But who can do justice to the wonderful power he possessed of inspiring confidence and respect in all with whom he came in contact—to that earnestness which evidently guided his own proceedings, and which he infused into the labours of others—to the remarkable quality of availing himself of the investigations of his fellow-naturalists, and, while thus carrying ont his own generalizations, elevating the isolated observer in the opinion of himself and of the public—or to the genial humour which presided over his intercourse with Jthers, and especially gave a charm to his lectures, and even to his scientific publications? Who that has heard him unfolding his beautiful theories, and seen him illustrating thflm by sketches on the board, now rapidly producing M sorts of animals—now, with a steady artist's hand, displaying the graceful curves of a shell, and then, by a touch, imparting animation to what had previously been dead and inert,—which of his audience have not recognised thit his philosophy was " not harsh and crabbed, as dull fools suppose," but capable of at once exciting enthusiasm and creating admiration! In him, indeed, trfe a union of qualities so valuable and varied, that we doubt the probability of our meeting with it again ; for he possessed the investigating ana generalizing power of the man of science, the skilful hand of the artist, the imaginative mind of the poet, and the truthfulness and simplicty of an upright and noble nature.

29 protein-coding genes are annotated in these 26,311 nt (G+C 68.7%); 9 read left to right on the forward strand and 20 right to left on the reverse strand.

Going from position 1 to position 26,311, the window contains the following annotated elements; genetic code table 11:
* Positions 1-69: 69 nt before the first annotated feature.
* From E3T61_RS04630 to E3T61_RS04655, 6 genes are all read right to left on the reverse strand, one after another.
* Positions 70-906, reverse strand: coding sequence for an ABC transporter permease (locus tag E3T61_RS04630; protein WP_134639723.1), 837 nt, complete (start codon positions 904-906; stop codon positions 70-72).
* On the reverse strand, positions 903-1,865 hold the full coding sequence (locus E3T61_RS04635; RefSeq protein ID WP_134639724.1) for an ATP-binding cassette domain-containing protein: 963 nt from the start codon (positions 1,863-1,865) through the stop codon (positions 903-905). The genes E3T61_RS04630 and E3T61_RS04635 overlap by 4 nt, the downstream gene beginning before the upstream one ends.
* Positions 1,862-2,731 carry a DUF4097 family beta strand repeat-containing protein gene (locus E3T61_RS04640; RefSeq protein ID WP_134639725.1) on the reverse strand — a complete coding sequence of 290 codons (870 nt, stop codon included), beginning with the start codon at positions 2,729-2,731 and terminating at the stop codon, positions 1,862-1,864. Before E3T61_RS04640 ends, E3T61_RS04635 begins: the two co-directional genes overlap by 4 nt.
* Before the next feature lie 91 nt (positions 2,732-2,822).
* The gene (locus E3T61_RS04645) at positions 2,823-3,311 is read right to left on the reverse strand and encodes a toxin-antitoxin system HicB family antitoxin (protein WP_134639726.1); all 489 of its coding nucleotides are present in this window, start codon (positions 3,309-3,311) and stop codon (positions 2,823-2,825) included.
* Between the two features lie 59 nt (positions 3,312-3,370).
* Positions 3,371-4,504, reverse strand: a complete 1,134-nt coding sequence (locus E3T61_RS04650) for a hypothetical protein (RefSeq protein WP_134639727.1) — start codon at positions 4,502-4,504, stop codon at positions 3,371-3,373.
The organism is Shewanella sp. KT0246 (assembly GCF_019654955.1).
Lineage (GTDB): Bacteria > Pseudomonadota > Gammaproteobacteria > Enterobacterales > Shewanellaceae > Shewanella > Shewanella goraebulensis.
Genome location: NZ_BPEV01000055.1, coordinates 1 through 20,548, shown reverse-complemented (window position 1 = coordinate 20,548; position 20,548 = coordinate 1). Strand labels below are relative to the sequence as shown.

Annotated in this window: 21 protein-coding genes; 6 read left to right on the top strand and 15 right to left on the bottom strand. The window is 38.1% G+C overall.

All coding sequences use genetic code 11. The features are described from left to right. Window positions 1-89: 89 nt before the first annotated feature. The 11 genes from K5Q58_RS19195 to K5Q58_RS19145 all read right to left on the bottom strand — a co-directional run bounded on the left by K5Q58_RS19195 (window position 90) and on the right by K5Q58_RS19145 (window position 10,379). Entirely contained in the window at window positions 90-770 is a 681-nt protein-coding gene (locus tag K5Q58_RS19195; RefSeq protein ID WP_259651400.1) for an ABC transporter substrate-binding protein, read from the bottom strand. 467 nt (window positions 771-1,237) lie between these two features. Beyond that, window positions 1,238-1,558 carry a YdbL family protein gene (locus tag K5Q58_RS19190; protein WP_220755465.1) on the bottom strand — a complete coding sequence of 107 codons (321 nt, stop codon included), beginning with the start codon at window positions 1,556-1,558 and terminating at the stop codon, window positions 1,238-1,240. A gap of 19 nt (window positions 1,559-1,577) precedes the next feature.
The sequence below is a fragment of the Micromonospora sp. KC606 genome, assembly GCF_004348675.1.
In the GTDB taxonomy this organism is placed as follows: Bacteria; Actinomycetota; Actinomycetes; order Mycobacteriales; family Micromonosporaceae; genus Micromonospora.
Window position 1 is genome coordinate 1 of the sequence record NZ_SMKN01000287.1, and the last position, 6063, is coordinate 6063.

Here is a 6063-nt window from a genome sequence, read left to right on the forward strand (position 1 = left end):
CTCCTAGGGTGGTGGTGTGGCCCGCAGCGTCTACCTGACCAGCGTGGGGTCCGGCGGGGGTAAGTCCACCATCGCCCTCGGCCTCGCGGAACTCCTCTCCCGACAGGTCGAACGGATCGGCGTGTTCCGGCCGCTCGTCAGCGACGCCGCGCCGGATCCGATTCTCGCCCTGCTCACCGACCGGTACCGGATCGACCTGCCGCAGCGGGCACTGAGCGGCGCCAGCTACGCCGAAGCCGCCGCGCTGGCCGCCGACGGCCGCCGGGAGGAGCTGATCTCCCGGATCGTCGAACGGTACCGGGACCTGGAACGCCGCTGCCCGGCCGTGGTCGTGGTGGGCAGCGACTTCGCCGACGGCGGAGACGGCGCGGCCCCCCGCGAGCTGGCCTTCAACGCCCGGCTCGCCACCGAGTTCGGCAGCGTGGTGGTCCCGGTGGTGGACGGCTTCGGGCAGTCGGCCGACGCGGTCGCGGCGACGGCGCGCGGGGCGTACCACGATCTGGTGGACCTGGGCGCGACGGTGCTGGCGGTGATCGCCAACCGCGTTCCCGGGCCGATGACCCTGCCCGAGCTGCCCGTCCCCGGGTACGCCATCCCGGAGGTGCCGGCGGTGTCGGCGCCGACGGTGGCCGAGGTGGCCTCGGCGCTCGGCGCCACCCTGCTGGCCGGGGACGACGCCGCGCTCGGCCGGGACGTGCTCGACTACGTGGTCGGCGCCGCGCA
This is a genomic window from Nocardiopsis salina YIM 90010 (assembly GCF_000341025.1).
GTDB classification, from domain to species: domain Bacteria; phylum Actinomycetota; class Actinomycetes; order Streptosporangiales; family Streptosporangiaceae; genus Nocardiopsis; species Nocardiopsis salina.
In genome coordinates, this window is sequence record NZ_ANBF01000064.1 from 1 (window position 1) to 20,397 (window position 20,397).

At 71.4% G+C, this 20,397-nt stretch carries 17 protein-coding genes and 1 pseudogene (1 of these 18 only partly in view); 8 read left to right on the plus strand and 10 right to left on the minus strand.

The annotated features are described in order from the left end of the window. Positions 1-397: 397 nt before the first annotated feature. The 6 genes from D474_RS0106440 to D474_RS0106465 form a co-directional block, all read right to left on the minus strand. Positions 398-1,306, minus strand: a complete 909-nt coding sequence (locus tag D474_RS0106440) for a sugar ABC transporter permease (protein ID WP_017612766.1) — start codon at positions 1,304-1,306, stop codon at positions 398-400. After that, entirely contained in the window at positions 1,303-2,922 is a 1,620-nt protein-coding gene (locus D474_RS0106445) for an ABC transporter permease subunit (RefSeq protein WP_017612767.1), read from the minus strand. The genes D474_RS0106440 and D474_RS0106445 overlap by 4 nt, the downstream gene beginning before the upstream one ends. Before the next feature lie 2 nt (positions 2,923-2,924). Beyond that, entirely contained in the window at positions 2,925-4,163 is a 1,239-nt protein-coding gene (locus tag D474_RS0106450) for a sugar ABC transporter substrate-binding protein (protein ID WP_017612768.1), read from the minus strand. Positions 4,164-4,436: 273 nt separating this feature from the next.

We conclude with a few lines of poetry, illustrative of Forbes' more serious compositions :— m
TO A STAB.
"A night sky overhead;
No jealous planet shone with which it to compare.
The dark clouds rolled away,
And all night's shining train